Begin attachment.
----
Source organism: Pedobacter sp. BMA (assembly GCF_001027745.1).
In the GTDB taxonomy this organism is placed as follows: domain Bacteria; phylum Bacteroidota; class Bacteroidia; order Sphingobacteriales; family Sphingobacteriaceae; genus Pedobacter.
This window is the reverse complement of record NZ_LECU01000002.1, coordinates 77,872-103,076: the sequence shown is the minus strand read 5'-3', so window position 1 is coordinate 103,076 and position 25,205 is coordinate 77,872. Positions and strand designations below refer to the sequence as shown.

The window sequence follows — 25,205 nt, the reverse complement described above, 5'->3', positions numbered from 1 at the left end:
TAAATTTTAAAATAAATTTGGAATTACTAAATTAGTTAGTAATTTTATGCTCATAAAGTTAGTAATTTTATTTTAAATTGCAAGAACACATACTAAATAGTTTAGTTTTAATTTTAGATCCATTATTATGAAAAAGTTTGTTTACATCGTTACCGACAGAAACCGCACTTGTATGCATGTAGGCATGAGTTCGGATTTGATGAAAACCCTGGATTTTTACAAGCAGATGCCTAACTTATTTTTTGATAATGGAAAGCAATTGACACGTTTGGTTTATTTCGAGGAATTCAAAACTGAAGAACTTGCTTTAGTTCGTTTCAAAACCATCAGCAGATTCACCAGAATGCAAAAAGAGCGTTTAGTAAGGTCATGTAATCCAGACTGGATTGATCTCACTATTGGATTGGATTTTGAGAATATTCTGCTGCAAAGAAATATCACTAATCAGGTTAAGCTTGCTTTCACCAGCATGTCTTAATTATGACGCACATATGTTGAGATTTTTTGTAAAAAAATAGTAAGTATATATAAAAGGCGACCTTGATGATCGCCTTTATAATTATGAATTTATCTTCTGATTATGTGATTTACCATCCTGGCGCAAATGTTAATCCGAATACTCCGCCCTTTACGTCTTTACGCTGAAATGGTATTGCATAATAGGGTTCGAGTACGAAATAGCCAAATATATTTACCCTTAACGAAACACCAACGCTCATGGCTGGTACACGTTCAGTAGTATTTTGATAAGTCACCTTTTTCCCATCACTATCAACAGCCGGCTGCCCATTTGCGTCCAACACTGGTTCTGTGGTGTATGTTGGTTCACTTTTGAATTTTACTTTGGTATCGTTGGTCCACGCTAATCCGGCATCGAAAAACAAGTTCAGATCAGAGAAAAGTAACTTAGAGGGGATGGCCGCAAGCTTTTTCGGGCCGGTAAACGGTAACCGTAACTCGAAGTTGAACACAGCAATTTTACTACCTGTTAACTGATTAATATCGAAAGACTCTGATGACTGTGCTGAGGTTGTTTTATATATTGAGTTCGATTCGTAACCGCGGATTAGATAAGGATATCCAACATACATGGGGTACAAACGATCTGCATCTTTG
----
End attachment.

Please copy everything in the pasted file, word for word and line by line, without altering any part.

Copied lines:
Source organism: Pedobacter sp. BMA (assembly GCF_001027745.1).
In the GTDB taxonomy this organism is placed as follows: domain Bacteria; phylum Bacteroidota; class Bacteroidia; order Sphingobacteriales; family Sphingobacteriaceae; genus Pedobacter.
This window is the reverse complement of record NZ_LECU01000002.1, coordinates 77,872-103,076: the sequence shown is the minus strand read 5'-3', so window position 1 is coordinate 103,076 and position 25,205 is coordinate 77,872. Positions and strand designations below refer to the sequence as shown.

The window sequence follows — 25,205 nt, the reverse complement described above, 5'->3', positions numbered from 1 at the left end:
TAAATTTTAAAATAAATTTGGAATTACTAAATTAGTTAGTAATTTTATGCTCATAAAGTTAGTAATTTTATTTTAAATTGCAAGAACACATACTAAATAGTTTAGTTTTAATTTTAGATCCATTATTATGAAAAAGTTTGTTTACATCGTTACCGACAGAAACCGCACTTGTATGCATGTAGGCATGAGTTCGGATTTGATGAAAACCCTGGATTTTTACAAGCAGATGCCTAACTTATTTTTTGATAATGGAAAGCAATTGACACGTTTGGTTTATTTCGAGGAATTCAAAACTGAAGAACTTGCTTTAGTTCGTTTCAAAACCATCAGCAGATTCACCAGAATGCAAAAAGAGCGTTTAGTAAGGTCATGTAATCCAGACTGGATTGATCTCACTATTGGATTGGATTTTGAGAATATTCTGCTGCAAAGAAATATCACTAATCAGGTTAAGCTTGCTTTCACCAGCATGTCTTAATTATGACGCACATATGTTGAGATTTTTTGTAAAAAAATAGTAAGTATATATAAAAGGCGACCTTGATGATCGCCTTTATAATTATGAATTTATCTTCTGATTATGTGATTTACCATCCTGGCGCAAATGTTAATCCGAATACTCCGCCCTTTACGTCTTTACGCTGAAATGGTATTGCATAATAGGGTTCGAGTACGAAATAGCCAAATATATTTACCCTTAACGAAACACCAACGCTCATGGCTGGTACACGTTCAGTAGTATTTTGATAAGTCACCTTTTTCCCATCACTATCAACAGCCGGCTGCCCATTTGCGTCCAACACTGGTTCTGTGGTGTATGTTGGTTCACTTTTGAATTTTACTTTGGTATCGTTGGTCCACGCTAATCCGGCATCGAAAAACAAGTTCAGATCAGAGAAAAGTAACTTAGAGGGGATGGCCGCAAGCTTTTTCGGGCCGGTAAACGGTAACCGTAACTCGAAGTTGAACACAGCAATTTTACTACCTGTTAACTGATTAATATCGAAAGACTCTGATGACTGTGCTGAGGTTGTTTTATATATTGAGTTCGATTCGTAACCGCGGATTAGATAAGGATATCCAACATACATGGGGTACAAACGATCTGCATCTTTG